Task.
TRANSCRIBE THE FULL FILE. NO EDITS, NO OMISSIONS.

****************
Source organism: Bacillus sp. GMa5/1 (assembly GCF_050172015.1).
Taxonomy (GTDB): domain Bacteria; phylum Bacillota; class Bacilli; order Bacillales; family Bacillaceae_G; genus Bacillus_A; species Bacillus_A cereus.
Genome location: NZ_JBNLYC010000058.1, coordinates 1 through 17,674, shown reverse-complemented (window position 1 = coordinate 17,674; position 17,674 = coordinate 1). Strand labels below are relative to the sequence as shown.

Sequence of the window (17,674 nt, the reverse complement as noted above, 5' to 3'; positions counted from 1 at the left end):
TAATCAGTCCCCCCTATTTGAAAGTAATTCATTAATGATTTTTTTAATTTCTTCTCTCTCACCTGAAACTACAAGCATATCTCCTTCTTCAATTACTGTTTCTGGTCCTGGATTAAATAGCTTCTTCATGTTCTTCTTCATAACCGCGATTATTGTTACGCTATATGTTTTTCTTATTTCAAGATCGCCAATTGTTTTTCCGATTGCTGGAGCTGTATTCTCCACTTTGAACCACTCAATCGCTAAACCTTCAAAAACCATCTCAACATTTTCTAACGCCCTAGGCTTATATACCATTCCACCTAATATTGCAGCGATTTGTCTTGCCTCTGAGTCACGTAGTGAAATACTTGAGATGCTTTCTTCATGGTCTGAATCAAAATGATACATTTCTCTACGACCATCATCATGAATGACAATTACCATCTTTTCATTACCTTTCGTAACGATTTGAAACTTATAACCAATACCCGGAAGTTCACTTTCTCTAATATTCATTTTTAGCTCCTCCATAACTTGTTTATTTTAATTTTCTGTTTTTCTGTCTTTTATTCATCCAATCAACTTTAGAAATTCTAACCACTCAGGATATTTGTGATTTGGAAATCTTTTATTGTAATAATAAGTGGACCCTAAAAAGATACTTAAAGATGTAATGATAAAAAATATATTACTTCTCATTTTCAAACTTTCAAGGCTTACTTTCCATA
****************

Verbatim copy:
Source organism: Bacillus sp. GMa5/1 (assembly GCF_050172015.1).
Taxonomy (GTDB): domain Bacteria; phylum Bacillota; class Bacilli; order Bacillales; family Bacillaceae_G; genus Bacillus_A; species Bacillus_A cereus.
Genome location: NZ_JBNLYC010000058.1, coordinates 1 through 17,674, shown reverse-complemented (window position 1 = coordinate 17,674; position 17,674 = coordinate 1). Strand labels below are relative to the sequence as shown.

Sequence of the window (17,674 nt, the reverse complement as noted above, 5' to 3'; positions counted from 1 at the left end):
TAATCAGTCCCCCCTATTTGAAAGTAATTCATTAATGATTTTTTTAATTTCTTCTCTCTCACCTGAAACTACAAGCATATCTCCTTCTTCAATTACTGTTTCTGGTCCTGGATTAAATAGCTTCTTCATGTTCTTCTTCATAACCGCGATTATTGTTACGCTATATGTTTTTCTTATTTCAAGATCGCCAATTGTTTTTCCGATTGCTGGAGCTGTATTCTCCACTTTGAACCACTCAATCGCTAAACCTTCAAAAACCATCTCAACATTTTCTAACGCCCTAGGCTTATATACCATTCCACCTAATATTGCAGCGATTTGTCTTGCCTCTGAGTCACGTAGTGAAATACTTGAGATGCTTTCTTCATGGTCTGAATCAAAATGATACATTTCTCTACGACCATCATCATGAATGACAATTACCATCTTTTCATTACCTTTCGTAACGATTTGAAACTTATAACCAATACCCGGAAGTTCACTTTCTCTAATATTCATTTTTAGCTCCTCCATAACTTGTTTATTTTAATTTTCTGTTTTTCTGTCTTTTATTCATCCAATCAACTTTAGAAATTCTAACCACTCAGGATATTTGTGATTTGGAAATCTTTTATTGTAATAATAAGTGGACCCTAAAAAGATACTTAAAGATGTAATGATAAAAAATATATTACTTCTCATTTTCAAACTTTCAAGGCTTACTTTCCATA